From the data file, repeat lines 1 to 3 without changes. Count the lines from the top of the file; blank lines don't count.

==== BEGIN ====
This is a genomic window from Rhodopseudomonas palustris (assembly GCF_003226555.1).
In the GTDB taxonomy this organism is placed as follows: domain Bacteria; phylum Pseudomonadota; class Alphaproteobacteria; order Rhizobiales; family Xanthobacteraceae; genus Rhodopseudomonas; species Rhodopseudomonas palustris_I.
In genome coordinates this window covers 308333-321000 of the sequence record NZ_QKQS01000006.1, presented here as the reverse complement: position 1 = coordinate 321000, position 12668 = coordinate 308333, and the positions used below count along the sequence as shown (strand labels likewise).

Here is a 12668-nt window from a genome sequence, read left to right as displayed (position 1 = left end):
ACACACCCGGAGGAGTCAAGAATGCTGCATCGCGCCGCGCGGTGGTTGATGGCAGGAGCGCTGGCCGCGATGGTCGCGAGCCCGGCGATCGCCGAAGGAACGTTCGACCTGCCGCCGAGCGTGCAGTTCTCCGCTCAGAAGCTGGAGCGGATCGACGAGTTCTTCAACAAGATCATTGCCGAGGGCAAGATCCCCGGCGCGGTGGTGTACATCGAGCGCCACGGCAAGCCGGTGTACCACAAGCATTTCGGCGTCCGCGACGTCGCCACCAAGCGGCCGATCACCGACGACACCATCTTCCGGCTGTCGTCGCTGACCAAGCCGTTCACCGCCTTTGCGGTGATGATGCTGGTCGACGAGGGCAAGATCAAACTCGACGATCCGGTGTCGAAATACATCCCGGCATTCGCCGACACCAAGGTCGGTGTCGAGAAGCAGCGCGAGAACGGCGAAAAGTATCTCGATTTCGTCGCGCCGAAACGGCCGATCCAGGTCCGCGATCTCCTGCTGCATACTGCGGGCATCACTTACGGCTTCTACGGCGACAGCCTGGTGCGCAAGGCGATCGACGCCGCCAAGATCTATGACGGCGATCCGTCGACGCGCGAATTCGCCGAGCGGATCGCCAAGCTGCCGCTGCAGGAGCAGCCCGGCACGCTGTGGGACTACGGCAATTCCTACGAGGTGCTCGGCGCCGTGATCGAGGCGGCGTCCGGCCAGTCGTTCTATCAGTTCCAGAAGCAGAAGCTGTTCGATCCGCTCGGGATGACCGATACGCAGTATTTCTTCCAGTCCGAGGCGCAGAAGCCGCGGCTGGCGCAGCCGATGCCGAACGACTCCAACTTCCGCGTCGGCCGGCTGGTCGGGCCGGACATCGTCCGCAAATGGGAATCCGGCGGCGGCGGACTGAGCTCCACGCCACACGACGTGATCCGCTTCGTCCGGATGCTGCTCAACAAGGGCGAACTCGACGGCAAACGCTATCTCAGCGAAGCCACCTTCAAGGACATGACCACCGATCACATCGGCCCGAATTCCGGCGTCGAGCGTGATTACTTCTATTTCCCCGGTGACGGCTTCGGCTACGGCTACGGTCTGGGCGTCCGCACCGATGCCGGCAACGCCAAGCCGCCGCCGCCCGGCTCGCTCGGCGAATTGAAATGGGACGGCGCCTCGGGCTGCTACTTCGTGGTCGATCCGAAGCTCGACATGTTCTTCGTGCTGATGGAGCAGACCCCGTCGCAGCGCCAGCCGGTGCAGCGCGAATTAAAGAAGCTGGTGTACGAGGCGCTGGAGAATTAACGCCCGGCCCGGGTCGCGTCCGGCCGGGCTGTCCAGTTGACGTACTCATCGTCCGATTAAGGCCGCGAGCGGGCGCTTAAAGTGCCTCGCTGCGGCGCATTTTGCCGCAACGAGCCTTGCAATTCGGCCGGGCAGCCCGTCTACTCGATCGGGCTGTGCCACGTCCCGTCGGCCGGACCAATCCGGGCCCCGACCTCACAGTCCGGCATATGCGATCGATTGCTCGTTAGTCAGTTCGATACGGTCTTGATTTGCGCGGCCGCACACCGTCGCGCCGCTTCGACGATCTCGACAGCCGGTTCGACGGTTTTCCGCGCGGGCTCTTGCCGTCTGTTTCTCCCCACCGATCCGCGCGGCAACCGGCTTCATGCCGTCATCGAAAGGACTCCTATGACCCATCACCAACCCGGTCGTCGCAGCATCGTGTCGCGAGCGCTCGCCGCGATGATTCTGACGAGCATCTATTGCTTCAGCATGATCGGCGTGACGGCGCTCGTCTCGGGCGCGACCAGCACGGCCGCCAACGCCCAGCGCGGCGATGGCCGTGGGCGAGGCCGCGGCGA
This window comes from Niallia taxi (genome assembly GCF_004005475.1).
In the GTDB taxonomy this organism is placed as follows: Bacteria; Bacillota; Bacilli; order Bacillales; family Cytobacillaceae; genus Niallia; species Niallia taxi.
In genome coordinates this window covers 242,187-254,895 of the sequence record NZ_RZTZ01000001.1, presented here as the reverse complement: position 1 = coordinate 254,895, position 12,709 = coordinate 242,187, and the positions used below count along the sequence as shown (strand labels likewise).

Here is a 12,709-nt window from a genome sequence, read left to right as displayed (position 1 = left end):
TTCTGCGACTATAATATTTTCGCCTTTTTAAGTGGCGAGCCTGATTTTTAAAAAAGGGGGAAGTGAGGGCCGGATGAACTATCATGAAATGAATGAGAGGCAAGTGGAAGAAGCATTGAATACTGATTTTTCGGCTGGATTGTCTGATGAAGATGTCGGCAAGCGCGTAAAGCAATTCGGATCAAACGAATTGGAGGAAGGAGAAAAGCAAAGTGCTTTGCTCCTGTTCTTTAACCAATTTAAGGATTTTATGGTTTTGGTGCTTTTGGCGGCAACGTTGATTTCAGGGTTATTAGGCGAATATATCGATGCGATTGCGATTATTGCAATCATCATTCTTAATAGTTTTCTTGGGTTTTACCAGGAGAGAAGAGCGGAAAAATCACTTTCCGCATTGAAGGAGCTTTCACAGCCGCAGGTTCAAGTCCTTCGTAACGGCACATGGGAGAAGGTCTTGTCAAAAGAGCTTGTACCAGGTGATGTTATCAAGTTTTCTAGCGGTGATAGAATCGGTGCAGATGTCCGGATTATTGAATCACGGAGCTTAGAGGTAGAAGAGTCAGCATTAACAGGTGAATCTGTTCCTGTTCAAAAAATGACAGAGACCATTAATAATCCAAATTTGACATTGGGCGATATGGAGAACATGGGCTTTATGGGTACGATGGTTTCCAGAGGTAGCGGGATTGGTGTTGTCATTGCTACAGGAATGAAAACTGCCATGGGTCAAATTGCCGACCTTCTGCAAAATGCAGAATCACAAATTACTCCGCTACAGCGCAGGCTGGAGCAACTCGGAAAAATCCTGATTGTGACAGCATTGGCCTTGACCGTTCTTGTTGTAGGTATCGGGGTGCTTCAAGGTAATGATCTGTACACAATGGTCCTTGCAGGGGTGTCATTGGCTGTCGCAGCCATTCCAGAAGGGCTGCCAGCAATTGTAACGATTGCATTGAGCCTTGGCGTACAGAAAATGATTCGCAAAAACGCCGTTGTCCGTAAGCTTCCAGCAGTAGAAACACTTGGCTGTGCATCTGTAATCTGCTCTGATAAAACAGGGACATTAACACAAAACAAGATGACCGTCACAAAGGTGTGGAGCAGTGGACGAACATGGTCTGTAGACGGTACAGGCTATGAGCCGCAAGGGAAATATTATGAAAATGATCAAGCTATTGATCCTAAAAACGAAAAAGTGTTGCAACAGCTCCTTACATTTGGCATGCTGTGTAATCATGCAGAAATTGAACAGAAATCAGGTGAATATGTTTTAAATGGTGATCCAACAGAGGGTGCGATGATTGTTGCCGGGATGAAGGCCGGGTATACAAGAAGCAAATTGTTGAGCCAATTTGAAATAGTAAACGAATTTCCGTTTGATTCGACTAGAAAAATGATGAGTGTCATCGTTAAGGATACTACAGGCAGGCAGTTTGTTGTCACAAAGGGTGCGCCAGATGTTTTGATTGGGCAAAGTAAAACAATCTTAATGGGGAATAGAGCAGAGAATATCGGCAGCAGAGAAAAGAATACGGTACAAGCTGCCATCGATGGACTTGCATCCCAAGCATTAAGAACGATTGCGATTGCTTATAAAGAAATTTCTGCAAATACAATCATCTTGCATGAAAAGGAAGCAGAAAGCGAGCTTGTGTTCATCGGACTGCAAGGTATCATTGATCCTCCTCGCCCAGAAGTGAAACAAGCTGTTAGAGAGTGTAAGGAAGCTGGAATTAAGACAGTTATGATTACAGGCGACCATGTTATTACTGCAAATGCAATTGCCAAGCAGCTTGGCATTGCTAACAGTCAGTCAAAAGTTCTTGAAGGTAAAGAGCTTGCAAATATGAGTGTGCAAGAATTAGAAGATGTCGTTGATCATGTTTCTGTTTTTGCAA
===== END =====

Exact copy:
This is a genomic window from Rhodopseudomonas palustris (assembly GCF_003226555.1).
In the GTDB taxonomy this organism is placed as follows: domain Bacteria; phylum Pseudomonadota; class Alphaproteobacteria; order Rhizobiales; family Xanthobacteraceae; genus Rhodopseudomonas; species Rhodopseudomonas palustris_I.
In genome coordinates this window covers 308333-321000 of the sequence record NZ_QKQS01000006.1, presented here as the reverse complement: position 1 = coordinate 321000, position 12668 = coordinate 308333, and the positions used below count along the sequence as shown (strand labels likewise).